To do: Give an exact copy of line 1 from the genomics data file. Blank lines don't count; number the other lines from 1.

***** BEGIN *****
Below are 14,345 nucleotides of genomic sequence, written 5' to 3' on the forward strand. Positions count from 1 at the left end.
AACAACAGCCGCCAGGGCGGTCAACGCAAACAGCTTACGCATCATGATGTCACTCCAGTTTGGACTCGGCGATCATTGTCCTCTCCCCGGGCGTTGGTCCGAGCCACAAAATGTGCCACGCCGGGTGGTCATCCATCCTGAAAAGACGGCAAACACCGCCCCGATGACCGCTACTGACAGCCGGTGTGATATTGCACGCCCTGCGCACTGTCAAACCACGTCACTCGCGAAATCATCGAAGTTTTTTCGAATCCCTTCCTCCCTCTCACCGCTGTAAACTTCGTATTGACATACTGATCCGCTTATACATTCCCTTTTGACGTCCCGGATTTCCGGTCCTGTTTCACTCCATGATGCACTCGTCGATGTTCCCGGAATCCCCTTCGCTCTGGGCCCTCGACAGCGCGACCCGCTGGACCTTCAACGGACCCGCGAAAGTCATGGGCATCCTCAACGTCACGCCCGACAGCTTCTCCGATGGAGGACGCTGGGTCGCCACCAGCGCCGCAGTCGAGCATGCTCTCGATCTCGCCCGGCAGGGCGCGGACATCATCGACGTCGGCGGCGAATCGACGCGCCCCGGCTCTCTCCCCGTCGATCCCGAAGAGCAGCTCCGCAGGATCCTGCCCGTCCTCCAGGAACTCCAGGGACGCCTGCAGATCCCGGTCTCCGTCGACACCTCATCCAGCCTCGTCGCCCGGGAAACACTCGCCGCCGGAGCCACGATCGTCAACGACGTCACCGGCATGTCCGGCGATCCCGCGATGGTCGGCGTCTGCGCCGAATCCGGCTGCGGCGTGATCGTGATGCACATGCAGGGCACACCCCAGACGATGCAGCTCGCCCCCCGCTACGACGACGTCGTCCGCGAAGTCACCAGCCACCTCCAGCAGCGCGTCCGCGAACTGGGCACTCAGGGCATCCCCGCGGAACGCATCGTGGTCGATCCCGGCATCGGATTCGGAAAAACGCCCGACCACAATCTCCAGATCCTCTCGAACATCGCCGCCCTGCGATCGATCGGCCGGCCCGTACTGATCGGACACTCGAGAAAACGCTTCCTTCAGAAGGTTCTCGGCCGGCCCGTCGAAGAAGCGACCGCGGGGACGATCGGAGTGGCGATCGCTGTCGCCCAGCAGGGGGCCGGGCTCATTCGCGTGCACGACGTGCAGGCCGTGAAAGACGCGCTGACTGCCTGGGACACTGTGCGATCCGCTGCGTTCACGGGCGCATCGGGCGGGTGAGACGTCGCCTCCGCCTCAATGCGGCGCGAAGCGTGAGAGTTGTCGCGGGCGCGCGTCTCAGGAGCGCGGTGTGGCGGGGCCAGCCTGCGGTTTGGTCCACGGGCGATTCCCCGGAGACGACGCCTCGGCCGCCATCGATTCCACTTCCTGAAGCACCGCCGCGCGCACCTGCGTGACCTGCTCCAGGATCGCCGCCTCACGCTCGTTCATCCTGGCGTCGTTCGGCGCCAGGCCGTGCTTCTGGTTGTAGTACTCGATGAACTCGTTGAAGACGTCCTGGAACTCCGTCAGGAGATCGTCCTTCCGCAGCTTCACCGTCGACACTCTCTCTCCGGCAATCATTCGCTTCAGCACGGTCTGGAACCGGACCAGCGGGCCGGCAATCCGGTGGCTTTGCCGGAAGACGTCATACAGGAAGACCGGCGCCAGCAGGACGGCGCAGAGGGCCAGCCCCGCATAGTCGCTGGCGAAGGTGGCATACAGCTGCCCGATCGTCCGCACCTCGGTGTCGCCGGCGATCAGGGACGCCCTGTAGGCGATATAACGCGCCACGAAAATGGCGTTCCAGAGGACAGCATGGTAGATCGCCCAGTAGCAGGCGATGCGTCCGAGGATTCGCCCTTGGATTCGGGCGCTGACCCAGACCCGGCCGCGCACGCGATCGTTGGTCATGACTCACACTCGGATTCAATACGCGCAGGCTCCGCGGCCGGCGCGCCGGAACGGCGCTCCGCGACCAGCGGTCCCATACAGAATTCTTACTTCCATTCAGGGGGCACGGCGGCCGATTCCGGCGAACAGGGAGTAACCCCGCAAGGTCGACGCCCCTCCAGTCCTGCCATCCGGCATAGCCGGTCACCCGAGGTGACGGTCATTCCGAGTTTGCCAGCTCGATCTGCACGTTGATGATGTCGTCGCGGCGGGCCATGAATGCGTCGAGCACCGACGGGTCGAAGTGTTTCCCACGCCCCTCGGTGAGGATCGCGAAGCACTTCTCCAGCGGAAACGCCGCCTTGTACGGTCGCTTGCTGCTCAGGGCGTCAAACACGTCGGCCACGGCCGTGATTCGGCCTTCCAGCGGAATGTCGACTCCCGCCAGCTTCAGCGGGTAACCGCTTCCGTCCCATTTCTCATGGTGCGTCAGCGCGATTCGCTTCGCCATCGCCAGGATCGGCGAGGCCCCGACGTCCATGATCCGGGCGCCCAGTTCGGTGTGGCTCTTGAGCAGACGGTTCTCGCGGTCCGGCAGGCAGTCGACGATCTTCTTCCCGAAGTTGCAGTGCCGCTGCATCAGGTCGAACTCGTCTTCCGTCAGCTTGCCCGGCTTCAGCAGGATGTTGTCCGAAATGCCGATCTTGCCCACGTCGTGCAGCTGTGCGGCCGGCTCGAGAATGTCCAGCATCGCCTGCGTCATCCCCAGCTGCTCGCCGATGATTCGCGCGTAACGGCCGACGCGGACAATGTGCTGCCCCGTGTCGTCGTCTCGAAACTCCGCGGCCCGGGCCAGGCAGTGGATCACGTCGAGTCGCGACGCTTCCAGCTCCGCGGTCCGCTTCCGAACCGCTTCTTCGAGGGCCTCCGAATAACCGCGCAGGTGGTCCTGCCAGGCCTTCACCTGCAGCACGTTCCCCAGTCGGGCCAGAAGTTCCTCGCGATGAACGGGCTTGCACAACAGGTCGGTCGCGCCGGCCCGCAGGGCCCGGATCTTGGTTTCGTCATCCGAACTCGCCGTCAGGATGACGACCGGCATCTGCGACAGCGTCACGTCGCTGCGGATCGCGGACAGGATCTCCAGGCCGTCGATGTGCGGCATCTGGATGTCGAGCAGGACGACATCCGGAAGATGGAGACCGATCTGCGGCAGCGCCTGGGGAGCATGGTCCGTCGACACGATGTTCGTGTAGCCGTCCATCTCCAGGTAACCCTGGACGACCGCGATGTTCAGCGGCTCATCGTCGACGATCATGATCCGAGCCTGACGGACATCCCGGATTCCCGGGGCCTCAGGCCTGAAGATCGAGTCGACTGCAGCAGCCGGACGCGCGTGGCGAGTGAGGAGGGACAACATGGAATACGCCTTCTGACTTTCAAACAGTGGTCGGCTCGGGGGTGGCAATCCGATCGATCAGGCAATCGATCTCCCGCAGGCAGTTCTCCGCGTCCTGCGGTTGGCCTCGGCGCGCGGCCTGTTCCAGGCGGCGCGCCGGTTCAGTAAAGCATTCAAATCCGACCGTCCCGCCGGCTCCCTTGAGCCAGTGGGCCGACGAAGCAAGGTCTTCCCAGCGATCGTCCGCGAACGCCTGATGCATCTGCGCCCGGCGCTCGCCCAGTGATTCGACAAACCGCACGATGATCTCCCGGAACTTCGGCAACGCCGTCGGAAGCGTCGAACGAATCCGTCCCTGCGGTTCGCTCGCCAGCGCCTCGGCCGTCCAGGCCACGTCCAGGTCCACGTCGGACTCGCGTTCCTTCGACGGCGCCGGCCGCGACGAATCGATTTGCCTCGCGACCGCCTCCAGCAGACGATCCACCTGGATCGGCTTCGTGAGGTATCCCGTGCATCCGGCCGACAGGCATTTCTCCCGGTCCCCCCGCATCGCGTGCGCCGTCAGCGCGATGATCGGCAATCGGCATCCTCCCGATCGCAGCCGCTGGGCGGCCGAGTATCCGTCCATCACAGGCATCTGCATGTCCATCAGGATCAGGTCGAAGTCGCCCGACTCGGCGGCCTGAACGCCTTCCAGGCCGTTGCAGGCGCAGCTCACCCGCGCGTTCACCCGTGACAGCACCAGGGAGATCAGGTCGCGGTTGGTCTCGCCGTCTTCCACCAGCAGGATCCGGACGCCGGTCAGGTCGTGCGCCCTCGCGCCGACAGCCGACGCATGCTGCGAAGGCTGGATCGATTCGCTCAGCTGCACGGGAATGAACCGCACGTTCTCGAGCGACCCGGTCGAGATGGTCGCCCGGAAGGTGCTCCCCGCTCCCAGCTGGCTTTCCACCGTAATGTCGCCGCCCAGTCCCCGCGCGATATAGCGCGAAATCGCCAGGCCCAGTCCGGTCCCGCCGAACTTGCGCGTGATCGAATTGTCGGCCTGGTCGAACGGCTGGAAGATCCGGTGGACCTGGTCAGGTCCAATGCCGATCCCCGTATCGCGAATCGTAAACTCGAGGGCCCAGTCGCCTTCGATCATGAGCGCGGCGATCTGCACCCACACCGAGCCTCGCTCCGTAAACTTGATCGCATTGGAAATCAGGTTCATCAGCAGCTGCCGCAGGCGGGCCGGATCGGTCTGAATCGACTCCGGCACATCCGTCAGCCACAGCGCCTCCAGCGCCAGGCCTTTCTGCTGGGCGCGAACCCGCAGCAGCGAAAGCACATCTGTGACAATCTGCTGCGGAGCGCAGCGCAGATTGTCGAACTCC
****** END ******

Below are 14,345 nucleotides of genomic sequence, written 5' to 3' on the forward strand. Positions count from 1 at the left end.